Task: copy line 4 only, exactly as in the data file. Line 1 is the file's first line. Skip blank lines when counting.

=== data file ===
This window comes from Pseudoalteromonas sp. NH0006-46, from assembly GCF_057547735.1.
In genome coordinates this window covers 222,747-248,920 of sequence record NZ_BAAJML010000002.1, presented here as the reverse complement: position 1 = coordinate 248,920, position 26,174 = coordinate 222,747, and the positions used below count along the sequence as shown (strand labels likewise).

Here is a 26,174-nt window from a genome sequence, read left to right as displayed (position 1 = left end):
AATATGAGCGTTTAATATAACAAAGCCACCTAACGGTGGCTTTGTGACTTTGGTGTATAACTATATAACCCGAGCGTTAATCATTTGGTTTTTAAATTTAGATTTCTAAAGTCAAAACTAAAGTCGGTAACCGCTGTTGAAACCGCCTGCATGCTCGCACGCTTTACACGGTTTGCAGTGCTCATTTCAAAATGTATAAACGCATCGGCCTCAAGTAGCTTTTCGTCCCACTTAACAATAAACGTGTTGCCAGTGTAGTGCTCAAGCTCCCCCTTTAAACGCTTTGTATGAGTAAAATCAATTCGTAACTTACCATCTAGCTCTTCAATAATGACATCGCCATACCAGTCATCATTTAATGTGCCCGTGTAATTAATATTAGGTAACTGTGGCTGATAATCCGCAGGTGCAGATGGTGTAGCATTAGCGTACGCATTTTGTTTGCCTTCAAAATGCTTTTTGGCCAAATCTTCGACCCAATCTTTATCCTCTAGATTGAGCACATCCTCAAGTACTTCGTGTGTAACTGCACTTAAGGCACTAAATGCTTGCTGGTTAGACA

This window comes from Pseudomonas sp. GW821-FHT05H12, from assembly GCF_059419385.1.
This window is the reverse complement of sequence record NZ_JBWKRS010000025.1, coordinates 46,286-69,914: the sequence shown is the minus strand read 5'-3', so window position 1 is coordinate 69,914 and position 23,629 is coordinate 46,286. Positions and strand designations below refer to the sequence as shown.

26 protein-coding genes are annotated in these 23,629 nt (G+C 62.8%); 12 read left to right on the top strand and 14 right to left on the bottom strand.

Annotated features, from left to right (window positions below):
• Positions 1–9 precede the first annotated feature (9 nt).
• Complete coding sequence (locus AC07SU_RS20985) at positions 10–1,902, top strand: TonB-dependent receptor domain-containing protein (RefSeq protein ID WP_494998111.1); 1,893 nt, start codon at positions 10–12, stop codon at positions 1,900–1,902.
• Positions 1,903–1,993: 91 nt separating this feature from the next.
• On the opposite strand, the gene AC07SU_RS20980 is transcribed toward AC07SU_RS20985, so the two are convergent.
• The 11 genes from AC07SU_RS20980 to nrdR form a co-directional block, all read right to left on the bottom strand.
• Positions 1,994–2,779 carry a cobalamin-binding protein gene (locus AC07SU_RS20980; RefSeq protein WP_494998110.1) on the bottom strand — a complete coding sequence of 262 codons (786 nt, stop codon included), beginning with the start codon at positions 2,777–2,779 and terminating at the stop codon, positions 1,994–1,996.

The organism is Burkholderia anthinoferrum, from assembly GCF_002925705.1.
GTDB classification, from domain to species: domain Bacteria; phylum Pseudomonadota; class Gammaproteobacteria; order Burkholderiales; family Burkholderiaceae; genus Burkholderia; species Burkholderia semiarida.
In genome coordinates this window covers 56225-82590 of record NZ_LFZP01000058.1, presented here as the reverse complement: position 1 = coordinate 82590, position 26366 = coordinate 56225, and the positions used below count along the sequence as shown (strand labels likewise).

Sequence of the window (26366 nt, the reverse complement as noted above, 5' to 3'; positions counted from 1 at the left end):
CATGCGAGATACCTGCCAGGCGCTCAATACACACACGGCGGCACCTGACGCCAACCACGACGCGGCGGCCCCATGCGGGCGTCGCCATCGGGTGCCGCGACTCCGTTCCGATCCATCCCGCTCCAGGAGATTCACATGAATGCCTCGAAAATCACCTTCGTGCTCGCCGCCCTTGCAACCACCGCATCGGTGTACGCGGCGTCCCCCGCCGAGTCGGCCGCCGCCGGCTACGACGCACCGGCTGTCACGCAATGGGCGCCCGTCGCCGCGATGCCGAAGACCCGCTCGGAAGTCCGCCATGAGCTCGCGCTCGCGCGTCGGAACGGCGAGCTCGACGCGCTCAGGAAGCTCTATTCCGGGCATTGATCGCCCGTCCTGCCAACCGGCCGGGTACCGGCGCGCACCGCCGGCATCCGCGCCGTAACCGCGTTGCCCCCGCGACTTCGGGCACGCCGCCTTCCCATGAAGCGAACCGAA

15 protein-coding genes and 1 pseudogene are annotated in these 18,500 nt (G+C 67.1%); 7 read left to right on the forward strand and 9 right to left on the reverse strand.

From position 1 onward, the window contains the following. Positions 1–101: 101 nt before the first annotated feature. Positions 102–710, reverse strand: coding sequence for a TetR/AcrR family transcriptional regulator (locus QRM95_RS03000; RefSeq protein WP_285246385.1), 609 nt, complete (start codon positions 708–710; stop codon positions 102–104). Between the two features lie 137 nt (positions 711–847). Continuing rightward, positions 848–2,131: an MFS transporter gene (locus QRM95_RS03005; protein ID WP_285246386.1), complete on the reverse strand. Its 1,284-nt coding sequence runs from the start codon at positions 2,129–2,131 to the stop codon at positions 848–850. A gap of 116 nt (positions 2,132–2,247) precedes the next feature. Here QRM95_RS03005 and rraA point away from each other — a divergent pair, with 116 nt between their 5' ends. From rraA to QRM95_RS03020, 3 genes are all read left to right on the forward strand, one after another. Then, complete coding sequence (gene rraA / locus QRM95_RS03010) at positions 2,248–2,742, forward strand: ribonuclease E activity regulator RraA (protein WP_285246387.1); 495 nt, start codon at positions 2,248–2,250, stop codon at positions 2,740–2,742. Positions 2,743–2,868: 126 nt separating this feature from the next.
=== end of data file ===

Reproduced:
AATATGAGCGTTTAATATAACAAAGCCACCTAACGGTGGCTTTGTGACTTTGGTGTATAACTATATAACCCGAGCGTTAATCATTTGGTTTTTAAATTTAGATTTCTAAAGTCAAAACTAAAGTCGGTAACCGCTGTTGAAACCGCCTGCATGCTCGCACGCTTTACACGGTTTGCAGTGCTCATTTCAAAATGTATAAACGCATCGGCCTCAAGTAGCTTTTCGTCCCACTTAACAATAAACGTGTTGCCAGTGTAGTGCTCAAGCTCCCCCTTTAAACGCTTTGTATGAGTAAAATCAATTCGTAACTTACCATCTAGCTCTTCAATAATGACATCGCCATACCAGTCATCATTTAATGTGCCCGTGTAATTAATATTAGGTAACTGTGGCTGATAATCCGCAGGTGCAGATGGTGTAGCATTAGCGTACGCATTTTGTTTGCCTTCAAAATGCTTTTTGGCCAAATCTTCGACCCAATCTTTATCCTCTAGATTGAGCACATCCTCAAGTACTTCGTGTGTAACTGCACTTAAGGCACTAAATGCTTGCTGGTTAGACA